Reading and Listening in People With Aphasia: Effects of Syntactic Complexity Purpose The purpose of this study was to compare online effects of syntactic complexity in written and spoken sentence comprehension in people with aphasia (PWA) and adults with no brain damage (NBD). Method The participants in Experiment 1 were NBD older and younger adults (n = 20 per ... Research Article
Research Article  |   November 01, 2013
Reading and Listening in People With Aphasia: Effects of Syntactic Complexity
 
Author Affiliations & Notes
  • Gayle DeDe
    University of Arizona, Tucson
  • Correspondence to Gayle DeDe: gdede@arizona.edu
  • Editor: Carol Scheffner Hammer
    Editor: Carol Scheffner Hammer×
  • Associate Editor: Heather Wright
    Associate Editor: Heather Wright×
Article Information
Normal Language Processing / Language Disorders / Aphasia / Research Articles
Research Article   |   November 01, 2013
Reading and Listening in People With Aphasia: Effects of Syntactic Complexity
American Journal of Speech-Language Pathology, November 2013, Vol. 22, 579-590. doi:10.1044/1058-0360(2013/12-0111)
History: Received August 24, 2012 , Revised November 27, 2012 , Accepted April 3, 2013
 
American Journal of Speech-Language Pathology, November 2013, Vol. 22, 579-590. doi:10.1044/1058-0360(2013/12-0111)
History: Received August 24, 2012; Revised November 27, 2012; Accepted April 3, 2013
Web of Science® Times Cited: 6

Purpose The purpose of this study was to compare online effects of syntactic complexity in written and spoken sentence comprehension in people with aphasia (PWA) and adults with no brain damage (NBD).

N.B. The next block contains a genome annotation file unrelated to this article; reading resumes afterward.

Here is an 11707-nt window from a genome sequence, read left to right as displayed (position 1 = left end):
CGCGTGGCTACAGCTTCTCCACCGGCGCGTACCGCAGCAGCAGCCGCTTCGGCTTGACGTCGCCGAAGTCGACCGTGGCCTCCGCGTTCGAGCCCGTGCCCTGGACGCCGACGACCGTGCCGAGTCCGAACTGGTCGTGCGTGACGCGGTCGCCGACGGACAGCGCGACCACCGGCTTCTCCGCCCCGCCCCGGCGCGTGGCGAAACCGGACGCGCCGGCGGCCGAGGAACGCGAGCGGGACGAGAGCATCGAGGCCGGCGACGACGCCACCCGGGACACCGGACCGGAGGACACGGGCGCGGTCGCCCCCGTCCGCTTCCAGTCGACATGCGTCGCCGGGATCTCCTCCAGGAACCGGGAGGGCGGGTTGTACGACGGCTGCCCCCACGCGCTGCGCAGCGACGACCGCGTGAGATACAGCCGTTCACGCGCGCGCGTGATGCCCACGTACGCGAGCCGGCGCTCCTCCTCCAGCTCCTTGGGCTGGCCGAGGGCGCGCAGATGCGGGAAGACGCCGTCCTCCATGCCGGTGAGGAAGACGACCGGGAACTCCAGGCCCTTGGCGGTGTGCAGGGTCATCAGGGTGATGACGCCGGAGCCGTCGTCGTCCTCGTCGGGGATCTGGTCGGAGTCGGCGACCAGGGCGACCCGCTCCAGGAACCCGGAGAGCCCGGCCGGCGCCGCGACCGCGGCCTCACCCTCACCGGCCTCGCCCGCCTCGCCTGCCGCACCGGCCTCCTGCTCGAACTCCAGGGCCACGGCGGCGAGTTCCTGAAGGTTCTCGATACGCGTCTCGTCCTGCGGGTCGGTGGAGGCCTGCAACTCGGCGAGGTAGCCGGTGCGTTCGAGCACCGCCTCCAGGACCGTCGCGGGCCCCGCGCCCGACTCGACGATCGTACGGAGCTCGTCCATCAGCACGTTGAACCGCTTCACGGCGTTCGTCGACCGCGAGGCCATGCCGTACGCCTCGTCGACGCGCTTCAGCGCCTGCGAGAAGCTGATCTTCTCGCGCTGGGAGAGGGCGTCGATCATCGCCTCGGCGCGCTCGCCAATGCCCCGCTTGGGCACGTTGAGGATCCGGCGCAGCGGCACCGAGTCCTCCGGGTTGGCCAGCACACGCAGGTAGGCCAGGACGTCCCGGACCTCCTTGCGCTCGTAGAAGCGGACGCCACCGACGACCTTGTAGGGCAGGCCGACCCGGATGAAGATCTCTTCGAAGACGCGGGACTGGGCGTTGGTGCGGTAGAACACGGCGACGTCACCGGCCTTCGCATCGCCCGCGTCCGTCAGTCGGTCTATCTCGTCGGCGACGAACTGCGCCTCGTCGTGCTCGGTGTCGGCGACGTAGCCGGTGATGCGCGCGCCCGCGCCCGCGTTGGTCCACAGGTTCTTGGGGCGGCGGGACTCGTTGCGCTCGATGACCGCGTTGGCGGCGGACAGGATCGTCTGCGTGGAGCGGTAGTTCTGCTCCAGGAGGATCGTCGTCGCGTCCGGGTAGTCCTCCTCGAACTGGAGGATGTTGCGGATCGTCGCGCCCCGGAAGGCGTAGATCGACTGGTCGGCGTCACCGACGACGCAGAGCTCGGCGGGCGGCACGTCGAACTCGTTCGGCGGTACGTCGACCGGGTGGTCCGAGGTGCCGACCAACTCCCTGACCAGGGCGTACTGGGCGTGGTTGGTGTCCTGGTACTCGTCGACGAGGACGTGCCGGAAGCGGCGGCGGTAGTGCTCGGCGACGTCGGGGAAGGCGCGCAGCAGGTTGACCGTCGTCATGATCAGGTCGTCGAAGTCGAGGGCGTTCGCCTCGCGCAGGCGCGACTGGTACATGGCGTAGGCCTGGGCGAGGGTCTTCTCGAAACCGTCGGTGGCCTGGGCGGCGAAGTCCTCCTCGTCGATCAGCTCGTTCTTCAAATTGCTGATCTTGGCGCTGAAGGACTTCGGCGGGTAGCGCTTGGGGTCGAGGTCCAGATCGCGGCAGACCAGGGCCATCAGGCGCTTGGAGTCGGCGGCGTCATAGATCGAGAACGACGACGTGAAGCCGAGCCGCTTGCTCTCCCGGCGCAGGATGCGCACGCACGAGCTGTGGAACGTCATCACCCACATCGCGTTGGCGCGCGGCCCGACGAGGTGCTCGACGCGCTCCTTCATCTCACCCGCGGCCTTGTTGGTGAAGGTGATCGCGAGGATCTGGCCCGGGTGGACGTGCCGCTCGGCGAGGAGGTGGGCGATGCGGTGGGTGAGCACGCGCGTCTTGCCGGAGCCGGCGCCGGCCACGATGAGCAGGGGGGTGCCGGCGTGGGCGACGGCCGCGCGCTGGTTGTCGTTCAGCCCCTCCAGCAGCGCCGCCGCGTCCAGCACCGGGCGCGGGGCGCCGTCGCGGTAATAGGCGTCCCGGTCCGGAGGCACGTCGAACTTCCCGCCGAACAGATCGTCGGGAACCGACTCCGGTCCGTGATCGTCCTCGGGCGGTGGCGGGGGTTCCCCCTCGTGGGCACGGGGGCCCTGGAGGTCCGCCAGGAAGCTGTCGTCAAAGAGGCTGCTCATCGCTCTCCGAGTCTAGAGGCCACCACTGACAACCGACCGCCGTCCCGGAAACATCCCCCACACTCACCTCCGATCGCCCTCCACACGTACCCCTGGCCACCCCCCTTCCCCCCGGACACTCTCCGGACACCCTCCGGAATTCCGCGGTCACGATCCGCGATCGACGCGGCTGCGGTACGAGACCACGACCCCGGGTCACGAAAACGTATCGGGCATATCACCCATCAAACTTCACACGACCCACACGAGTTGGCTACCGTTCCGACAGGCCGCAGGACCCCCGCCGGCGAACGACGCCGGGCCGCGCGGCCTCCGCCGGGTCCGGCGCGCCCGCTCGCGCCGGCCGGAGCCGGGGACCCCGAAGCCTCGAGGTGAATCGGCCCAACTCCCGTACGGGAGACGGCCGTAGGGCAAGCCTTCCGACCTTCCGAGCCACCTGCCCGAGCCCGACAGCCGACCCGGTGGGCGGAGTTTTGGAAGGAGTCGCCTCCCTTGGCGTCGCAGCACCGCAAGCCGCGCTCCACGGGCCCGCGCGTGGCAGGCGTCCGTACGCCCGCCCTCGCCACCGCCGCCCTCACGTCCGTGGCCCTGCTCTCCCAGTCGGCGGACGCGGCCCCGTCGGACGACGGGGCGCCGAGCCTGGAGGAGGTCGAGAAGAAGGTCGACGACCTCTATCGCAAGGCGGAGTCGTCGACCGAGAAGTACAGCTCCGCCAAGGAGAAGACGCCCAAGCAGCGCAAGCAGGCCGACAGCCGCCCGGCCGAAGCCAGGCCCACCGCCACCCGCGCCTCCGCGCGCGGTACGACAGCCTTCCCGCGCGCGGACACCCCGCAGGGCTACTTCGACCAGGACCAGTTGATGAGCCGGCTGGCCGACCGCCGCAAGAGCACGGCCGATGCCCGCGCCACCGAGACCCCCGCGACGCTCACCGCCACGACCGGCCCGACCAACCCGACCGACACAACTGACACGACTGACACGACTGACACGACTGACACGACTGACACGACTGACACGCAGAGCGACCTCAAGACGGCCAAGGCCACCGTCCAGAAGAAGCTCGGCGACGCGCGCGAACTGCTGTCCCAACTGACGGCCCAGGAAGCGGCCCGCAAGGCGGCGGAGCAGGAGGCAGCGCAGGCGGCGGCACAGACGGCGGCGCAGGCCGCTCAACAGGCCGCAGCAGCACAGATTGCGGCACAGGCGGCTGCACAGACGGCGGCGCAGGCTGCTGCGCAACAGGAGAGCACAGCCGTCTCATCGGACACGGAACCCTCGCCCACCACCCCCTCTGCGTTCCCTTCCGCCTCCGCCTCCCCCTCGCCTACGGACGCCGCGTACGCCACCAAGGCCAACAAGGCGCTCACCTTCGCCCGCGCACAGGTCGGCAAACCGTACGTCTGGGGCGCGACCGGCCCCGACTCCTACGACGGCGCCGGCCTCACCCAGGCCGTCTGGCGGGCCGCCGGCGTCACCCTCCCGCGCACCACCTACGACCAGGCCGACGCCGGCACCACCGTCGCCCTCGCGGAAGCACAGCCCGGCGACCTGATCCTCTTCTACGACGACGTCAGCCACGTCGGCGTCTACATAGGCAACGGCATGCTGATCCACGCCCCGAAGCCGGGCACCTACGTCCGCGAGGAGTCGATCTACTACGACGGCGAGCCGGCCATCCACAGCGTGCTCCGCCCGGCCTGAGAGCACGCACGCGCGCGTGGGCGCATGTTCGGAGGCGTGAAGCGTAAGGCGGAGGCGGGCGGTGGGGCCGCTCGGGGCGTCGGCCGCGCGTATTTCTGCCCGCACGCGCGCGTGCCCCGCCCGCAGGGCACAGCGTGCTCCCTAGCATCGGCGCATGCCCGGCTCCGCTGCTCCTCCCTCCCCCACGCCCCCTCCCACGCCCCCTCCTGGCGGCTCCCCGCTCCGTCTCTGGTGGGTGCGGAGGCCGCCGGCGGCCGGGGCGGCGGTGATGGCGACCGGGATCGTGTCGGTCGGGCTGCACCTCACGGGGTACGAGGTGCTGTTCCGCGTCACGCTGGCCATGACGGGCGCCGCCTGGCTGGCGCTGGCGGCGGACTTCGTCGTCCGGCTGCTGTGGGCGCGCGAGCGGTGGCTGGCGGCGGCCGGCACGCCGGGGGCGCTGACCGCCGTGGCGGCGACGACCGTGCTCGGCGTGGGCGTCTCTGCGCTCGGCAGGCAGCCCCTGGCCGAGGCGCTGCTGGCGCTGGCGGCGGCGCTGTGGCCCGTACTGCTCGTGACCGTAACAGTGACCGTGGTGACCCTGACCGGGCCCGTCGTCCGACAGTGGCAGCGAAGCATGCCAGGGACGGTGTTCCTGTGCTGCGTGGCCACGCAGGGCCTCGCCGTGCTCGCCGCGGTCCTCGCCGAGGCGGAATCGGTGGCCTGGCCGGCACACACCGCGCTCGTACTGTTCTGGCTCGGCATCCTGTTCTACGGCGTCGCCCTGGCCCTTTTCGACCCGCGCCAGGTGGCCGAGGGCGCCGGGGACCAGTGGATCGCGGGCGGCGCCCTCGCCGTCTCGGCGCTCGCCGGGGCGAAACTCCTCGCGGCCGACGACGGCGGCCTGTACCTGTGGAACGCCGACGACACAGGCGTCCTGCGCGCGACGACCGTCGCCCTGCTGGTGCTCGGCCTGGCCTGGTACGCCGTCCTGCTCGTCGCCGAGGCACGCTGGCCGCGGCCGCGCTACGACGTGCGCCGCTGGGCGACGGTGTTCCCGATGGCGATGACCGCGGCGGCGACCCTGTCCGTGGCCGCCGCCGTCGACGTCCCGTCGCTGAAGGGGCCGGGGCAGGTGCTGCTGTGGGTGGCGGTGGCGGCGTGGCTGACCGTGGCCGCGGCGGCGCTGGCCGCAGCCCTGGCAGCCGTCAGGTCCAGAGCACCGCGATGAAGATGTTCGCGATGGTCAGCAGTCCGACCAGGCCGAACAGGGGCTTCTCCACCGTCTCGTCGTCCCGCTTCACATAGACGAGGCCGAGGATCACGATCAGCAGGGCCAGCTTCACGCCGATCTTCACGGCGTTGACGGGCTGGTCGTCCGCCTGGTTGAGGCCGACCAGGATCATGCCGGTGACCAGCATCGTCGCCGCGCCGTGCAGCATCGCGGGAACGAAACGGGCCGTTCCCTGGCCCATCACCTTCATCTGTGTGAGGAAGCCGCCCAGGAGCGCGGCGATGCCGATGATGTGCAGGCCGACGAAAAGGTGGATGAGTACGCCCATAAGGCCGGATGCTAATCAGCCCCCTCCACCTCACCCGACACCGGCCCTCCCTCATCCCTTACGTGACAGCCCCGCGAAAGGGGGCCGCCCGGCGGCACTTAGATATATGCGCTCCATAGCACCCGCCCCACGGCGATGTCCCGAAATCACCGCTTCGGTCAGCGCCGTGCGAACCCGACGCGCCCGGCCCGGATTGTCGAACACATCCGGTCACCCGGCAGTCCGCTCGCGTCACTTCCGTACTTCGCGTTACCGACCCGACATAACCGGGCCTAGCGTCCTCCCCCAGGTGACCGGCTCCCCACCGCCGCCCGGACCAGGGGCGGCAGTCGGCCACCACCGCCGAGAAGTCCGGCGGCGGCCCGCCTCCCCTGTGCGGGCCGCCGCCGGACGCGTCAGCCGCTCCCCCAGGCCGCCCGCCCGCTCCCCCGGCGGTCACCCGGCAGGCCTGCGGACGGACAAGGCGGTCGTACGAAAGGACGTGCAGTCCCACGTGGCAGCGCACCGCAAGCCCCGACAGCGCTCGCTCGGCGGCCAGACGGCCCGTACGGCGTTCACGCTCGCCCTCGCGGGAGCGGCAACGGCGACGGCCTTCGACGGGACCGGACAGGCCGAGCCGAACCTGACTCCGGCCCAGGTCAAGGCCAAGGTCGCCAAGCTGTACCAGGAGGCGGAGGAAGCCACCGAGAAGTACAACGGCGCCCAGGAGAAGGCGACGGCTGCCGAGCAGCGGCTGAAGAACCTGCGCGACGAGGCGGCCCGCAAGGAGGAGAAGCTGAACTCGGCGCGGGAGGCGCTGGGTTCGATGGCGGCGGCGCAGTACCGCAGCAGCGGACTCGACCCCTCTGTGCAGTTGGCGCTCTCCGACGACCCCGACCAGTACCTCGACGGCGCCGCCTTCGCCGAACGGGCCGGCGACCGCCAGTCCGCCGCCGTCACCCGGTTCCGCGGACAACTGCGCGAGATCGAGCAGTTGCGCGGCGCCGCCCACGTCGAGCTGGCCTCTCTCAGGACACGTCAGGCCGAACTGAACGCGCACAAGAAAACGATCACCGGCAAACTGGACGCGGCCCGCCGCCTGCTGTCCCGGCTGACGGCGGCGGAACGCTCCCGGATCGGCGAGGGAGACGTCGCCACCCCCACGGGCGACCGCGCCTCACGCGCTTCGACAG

Method The participants in Experiment 1 were NBD older and younger adults (n = 20 per group). The participants in Experiment 2 were 10 PWA. In both experiments, the participants read and listened to sentences in self-paced reading and listening tasks. The experimental materials consisted of object cleft sentences (e.g., It was the girl who the boy hugged.) and subject cleft sentences (e.g., It was the boy who hugged the girl.).

Results The predicted effects of syntactic complexity were observed in both Experiments 1 and 2: Reading and listening times were longer for the verb in sentences with object compared to subject relative clauses. The NBD controls showed exaggerated effects of syntactic complexity in reading compared to listening. The PWA did not show different modality effects from the NBD participants.

Conclusion Although effects of syntactic complexity were somewhat exaggerated in reading compared with listening, both the PWA and the NBD controls showed similar effects in both modalities.

Acknowledgments
This work was supported in part by an American Speech-Language-Hearing Foundation New Investigators Grant and by National Institute on Deafness and Other Communication Disorders Grant DC010808. The author would like to thank the research participants and their families as well as the students who helped with data collection. The author would also like to thank Audrey Holland for helpful feedback on a previous version of this article.
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